Mutations in KIRREL1, a slit diaphragm component, cause steroid-resistant nephrotic syndrome

Ashish K. Solanki, Eugen Widmeier, Ehtesham Arif, Shailza Sharma, Ankana Daga, Pankaj Srivastava, Sang Ho Kwon, Hannah Hugo, Makiko Nakayama, Nina Mann, Amar J. Majmundar, Wei Tan, Heon Yung Gee, Caroline E. Sadowski, Choni Rinat, Rachel Becker-Cohen, Carsten Bergmann, Seymour Rosen, Michael Somers, Shirlee ShrilTobias B. Huber, Shrikant Mane, Friedhelm Hildebrandt, Deepak Nihalani

Research output: Contribution to journalArticlepeer-review

17 Scopus citations


Steroid-resistant nephrotic syndrome is a frequent cause of chronic kidney disease almost inevitably progressing to end-stage renal disease. More than 58 monogenic causes of SRNS have been discovered and majority of known steroid-resistant nephrotic syndrome causing genes are predominantly expressed in glomerular podocytes, placing them at the center of disease pathogenesis. Herein, we describe two unrelated families with steroid-resistant nephrotic syndrome with homozygous mutations in the KIRREL1 gene. One mutation showed high frequency in the European population (minor allele frequency 0.0011) and this patient achieved complete remission following treatment, but later progressed to chronic kidney disease. We found that mutant KIRREL1 proteins failed to localize to the podocyte cell membrane, indicating defective trafficking and impaired podocytes function. Thus, the KIRREL1 gene product has an important role in modulating the integrity of the slit diaphragm and maintaining glomerular filtration function.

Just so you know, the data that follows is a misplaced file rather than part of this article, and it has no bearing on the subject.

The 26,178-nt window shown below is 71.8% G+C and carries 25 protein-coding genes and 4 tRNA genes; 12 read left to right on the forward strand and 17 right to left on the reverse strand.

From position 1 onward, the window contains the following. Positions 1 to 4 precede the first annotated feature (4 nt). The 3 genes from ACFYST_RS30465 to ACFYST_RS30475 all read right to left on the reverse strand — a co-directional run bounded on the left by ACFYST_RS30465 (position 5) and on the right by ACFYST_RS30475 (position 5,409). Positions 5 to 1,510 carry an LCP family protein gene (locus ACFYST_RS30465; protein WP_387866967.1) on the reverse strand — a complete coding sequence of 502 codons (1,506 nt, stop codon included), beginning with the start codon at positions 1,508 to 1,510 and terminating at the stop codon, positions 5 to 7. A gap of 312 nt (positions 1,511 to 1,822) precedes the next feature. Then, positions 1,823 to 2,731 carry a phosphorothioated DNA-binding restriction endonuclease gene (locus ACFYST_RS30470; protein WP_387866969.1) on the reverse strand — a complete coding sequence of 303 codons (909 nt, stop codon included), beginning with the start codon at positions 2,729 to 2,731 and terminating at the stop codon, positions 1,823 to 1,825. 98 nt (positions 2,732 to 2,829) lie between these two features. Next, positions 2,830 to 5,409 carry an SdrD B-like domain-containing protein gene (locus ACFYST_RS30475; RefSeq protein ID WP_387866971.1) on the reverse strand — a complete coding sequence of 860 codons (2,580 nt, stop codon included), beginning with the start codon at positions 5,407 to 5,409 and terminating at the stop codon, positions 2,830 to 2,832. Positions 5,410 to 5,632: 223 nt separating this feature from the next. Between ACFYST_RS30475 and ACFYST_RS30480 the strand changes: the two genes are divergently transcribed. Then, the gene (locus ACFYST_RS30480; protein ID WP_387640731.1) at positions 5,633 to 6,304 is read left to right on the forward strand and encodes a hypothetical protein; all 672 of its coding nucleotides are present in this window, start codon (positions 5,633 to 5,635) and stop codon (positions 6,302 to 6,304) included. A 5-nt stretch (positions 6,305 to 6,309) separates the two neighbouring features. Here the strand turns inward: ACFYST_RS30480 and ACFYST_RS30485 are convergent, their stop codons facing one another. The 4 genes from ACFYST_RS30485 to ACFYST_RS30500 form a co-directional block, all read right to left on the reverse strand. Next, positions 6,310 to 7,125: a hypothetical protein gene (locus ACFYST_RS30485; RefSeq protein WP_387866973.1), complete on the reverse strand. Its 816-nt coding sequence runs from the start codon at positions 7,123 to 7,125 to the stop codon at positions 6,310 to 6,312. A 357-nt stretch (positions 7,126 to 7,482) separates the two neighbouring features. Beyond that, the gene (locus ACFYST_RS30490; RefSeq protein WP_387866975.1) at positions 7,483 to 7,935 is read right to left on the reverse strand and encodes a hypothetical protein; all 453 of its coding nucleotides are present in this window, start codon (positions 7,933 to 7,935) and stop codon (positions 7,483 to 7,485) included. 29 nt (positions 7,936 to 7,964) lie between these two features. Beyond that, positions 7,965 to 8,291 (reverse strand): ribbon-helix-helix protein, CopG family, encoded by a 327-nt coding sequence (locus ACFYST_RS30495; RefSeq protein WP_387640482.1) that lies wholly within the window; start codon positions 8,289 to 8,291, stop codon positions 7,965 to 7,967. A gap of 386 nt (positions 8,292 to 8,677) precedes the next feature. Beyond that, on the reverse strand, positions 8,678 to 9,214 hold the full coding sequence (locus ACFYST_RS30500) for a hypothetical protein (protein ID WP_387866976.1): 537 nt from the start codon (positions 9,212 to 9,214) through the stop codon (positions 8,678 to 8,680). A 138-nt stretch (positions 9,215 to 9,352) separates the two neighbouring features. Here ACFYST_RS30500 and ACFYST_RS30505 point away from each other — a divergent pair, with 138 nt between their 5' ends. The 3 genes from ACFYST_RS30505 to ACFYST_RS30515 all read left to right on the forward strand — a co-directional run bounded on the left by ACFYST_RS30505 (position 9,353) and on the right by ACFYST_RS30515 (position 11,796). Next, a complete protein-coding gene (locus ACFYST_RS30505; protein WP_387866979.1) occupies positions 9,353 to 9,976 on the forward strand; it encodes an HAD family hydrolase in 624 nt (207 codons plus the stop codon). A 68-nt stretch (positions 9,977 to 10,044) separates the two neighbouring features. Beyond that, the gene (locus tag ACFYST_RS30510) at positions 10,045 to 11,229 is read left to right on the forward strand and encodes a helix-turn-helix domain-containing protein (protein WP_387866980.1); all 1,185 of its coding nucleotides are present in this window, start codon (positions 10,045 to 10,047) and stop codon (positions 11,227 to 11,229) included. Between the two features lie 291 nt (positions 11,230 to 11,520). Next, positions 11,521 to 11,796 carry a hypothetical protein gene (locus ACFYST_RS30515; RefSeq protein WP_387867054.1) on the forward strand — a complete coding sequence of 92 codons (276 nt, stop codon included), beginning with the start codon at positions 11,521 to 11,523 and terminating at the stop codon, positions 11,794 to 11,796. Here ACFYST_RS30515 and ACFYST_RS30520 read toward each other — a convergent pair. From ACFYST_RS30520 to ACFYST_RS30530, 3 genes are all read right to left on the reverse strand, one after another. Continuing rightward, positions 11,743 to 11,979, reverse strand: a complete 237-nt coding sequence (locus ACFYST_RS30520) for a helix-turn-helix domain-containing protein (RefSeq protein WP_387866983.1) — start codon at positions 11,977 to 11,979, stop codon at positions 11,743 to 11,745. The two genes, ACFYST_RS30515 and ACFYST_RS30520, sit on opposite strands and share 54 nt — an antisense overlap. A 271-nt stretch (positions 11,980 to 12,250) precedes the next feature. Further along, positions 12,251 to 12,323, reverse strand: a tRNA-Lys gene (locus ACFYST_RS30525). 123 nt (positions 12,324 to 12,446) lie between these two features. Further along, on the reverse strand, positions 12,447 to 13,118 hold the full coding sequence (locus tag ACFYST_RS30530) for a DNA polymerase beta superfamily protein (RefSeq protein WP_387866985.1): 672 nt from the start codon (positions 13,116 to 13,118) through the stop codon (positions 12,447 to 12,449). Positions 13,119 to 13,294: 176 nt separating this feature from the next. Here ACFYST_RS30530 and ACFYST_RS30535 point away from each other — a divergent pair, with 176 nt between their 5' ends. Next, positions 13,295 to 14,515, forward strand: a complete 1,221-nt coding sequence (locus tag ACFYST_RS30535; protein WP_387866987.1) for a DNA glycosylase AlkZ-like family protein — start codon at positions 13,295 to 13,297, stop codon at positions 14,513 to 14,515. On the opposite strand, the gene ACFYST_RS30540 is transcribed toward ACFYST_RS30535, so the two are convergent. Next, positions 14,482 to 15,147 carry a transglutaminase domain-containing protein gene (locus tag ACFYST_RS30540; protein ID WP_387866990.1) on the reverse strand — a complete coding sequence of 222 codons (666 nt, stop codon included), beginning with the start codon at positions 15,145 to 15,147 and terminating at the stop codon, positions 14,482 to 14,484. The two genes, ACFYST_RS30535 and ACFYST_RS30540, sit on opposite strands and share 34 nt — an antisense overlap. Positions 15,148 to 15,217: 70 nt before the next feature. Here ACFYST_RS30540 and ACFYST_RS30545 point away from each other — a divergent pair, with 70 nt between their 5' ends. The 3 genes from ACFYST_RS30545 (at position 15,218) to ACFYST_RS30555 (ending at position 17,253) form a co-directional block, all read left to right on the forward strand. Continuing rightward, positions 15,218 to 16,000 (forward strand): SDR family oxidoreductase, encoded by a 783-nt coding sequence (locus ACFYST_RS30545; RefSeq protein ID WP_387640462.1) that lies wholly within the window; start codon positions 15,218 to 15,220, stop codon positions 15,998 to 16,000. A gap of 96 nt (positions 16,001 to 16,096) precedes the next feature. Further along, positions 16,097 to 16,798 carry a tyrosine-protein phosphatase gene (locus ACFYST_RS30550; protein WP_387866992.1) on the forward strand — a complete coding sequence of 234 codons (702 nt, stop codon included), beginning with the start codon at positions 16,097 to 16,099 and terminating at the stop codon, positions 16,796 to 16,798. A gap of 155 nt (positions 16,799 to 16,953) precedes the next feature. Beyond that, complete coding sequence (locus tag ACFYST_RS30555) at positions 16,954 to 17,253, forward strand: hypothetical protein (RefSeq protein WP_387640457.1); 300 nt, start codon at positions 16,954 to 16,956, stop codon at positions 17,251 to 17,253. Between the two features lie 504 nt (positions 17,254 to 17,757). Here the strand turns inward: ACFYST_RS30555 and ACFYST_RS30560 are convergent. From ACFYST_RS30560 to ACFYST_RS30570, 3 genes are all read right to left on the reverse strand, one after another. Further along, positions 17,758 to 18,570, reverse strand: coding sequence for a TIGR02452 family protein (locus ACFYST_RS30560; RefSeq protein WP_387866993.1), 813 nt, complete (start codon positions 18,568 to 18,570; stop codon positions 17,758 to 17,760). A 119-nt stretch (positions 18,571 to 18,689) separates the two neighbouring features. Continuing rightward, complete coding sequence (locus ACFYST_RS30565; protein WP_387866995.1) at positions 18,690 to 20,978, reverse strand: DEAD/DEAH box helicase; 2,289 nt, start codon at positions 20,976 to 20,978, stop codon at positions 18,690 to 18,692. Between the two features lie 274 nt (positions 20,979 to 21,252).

Original languageEnglish (US)
Pages (from-to)883-889
Number of pages7
JournalKidney International
Issue number4
StatePublished - Oct 2019


  • focal segmental glomerulosclerosis
  • minimal change disease
  • steroid-resistant nephrotic syndrome

ASJC Scopus subject areas

  • Nephrology


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